Westlaw, the world’s largest legal research service, is very likely to face antitrust liability. A federal court has ruled that ROSS Intelligence, a tiny rival offering new research tools (which Westlaw forced out of business with a copyright infringement suit) could proceed with claims that Westlaw uses exclusionary and anticompetitive practices to maintain its monopoly over the legal research market.
The ruling is a significant step in an antitrust case about Westlaw’s conduct as an entrenched incumbent. The company controls 80 percent of the market for legal research tools and maintains a massive, impossible-to-duplicate database of public case law built over decades. It faces few major competitors. Westlaw doesn’t license access to its database, which means that it’s difficult for another company to offer new and innovative online tools for searching case law or other follow-on products and services.
The potential ramifications of this case are huge. The outcome could boost the case for competitive compatibility (comcom), the ability of challengers to build on the work of entrenched players like Westlaw to create innovative and useful new products. More prosaically, it could improve public access to court records.
The U.S. District Court for the District of Delaware in April refused to dismiss an antitrust claim against Westlaw by the now-defunct legal research company ROSS Intelligence. ROSS developed a new online legal research tool using artificial intelligence (AI), contracting with an outside company for a database of legal cases sourced from Westlaw. Westlaw sued ROSS for copyright infringement, accusing it of using AI to mine the Westlaw database as source material for its new tool. Though the database is mainly composed of judicial opinions, which can’t be copyrighted, Westlaw long maintained that it holds copyrights to the page numbers and other organizational features. ROSS went out of business less than a year after Westlaw filed suit.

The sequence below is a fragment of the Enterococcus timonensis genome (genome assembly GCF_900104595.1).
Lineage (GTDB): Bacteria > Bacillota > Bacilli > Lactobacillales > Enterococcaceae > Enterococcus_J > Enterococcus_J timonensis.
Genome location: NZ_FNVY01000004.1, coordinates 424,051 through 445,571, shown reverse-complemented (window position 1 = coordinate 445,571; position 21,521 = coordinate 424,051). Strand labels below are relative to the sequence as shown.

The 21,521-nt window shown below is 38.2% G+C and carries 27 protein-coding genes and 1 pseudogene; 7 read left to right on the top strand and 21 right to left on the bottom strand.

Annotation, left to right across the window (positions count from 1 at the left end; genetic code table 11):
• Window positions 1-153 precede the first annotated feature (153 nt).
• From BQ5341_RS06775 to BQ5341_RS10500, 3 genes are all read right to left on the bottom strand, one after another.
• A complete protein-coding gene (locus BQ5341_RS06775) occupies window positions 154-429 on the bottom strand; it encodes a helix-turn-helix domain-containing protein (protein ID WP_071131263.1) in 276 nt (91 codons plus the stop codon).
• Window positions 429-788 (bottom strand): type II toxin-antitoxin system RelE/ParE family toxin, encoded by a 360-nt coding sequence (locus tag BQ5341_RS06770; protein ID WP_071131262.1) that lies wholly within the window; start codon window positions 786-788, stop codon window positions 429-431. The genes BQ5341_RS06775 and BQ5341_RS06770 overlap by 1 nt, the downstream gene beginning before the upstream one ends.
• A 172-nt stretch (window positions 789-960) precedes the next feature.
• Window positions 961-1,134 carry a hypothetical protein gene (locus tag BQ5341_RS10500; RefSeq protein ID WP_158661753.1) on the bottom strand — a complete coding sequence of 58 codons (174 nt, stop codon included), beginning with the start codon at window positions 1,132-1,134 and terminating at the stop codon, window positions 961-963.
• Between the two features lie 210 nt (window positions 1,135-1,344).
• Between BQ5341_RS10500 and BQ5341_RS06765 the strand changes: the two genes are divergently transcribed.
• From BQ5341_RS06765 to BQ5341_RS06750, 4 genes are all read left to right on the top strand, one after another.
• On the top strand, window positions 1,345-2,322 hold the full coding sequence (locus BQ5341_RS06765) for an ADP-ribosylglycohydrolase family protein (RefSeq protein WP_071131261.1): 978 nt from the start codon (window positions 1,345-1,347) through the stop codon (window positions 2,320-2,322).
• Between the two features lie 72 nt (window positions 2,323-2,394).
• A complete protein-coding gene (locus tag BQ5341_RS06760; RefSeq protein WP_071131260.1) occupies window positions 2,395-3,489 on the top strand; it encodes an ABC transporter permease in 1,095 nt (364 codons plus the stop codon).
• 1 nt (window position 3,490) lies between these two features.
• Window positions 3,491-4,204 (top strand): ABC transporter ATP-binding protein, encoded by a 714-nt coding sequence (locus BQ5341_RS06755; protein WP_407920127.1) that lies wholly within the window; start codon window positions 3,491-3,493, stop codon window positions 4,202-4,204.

Despite going out of business, ROSS pressed ahead with a countersuit, claiming Westlaw and its parent company, Thomson Reuters Corporation, violate antitrust law by requiring customers to buy their online search tool to access its database of public domain case law, unlawfully tying the tool to the database to maintain dominance in the overall market for legal search platforms.
The dispute is more than an example of David v. Goliath: Lawyers, students, and academics all over the world rely on online access to court records for scholarship, research, education, and case work. Westlaw controls access to the largest database of public court records, judge’s opinions, statutes, and regulations. Those who need this information have little choice but to do business with Westlaw, on Westlaw’s terms. The work of compiling it took decades, and effectively can’t be duplicated, but no amount of effort alone gives Westlaw ownership over judges’ opinions. Copyrights are not based on effort, but rather on original, creative work. The mere fact that Westlaw worked hard to build its database doesn’t mean the public domain records of the U.S. legal system become its copyrighted material.
No single company should gatekeep public access to our laws and public information. Companies should be able to build on non-copyrighted work, especially the non-copyrighted work of a massive incumbent with enormous market power. This is especially important in categories such as legal research tools, because these are necessary if the public is to participate in governance and lawmaking in an informed manner.
ROSS had made other antitrust claims against Westlaw, saying it violated the Sherman Antitrust Act by refusing to license its database and engaging in sham litigation to block competitors from its industry. The court dismissed those claims. But the court let the claim of tying stand, siding with ROSS and finding that Westlaw’s database—which existed in the form of printed books for many decades before the internet—can be a separate product from its legal search tool, even though the tool does not work on any other database.